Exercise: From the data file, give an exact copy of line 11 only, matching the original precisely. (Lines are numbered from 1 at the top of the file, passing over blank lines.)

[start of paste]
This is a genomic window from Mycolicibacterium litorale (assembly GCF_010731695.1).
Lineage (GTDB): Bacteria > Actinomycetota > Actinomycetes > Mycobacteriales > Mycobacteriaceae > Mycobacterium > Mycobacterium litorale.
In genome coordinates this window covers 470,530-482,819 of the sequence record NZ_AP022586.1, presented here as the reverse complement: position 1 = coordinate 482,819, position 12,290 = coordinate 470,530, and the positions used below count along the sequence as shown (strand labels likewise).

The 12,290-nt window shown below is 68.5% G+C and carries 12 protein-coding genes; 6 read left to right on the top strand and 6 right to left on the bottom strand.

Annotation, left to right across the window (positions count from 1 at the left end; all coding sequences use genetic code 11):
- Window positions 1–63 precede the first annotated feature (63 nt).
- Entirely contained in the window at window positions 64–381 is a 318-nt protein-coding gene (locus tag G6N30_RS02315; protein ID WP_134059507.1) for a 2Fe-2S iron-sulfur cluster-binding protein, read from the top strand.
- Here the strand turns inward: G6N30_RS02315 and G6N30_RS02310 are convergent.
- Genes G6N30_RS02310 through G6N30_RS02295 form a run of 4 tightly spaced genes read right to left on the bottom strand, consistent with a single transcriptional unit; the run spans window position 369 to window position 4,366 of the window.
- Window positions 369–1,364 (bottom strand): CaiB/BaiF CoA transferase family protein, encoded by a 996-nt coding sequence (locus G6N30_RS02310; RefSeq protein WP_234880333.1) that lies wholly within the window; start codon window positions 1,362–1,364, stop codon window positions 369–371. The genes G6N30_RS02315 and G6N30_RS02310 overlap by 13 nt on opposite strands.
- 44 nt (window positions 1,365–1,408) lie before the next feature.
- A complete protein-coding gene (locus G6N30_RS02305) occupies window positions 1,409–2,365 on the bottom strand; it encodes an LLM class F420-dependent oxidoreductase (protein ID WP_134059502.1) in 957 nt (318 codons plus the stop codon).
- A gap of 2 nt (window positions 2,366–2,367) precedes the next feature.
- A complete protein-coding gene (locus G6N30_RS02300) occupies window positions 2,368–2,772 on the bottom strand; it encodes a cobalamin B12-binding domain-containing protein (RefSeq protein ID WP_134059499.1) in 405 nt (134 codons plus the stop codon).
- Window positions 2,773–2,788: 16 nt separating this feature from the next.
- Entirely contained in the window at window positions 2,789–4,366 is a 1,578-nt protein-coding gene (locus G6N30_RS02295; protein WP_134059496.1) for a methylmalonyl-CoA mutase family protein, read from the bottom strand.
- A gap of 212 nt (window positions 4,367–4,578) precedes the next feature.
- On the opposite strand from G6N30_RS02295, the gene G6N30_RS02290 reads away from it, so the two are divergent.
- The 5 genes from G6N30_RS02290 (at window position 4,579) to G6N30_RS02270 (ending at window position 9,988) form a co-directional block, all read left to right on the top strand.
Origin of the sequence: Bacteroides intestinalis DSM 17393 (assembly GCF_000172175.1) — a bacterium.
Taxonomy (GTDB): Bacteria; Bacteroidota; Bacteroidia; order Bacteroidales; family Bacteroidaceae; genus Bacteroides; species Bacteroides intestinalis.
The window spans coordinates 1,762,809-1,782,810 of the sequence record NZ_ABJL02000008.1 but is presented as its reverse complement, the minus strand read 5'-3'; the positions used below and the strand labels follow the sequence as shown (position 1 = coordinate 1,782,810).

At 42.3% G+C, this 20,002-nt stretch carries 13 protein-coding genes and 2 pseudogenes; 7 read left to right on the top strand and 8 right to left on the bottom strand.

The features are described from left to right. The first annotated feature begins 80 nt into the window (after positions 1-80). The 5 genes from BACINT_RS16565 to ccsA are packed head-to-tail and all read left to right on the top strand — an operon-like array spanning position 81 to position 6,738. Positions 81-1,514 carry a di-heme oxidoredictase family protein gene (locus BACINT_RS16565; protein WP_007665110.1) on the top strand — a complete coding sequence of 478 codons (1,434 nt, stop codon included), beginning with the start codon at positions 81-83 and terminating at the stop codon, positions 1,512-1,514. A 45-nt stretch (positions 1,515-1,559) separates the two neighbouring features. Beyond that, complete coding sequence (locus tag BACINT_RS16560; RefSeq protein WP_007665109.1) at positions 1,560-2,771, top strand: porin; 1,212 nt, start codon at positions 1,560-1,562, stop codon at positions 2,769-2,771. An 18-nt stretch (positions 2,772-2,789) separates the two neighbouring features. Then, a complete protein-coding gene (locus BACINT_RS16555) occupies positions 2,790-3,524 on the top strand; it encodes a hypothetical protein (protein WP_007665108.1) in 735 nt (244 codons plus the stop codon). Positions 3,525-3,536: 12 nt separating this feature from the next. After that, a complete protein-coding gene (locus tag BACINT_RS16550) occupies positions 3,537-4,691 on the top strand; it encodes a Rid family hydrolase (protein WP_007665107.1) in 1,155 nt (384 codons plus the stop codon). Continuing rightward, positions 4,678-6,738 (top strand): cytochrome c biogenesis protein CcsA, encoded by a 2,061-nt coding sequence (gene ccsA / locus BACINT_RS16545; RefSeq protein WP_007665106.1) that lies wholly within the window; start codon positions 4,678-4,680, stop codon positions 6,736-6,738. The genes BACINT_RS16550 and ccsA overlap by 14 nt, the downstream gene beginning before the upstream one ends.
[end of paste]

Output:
- 44 nt (window positions 1,365–1,408) lie before the next feature.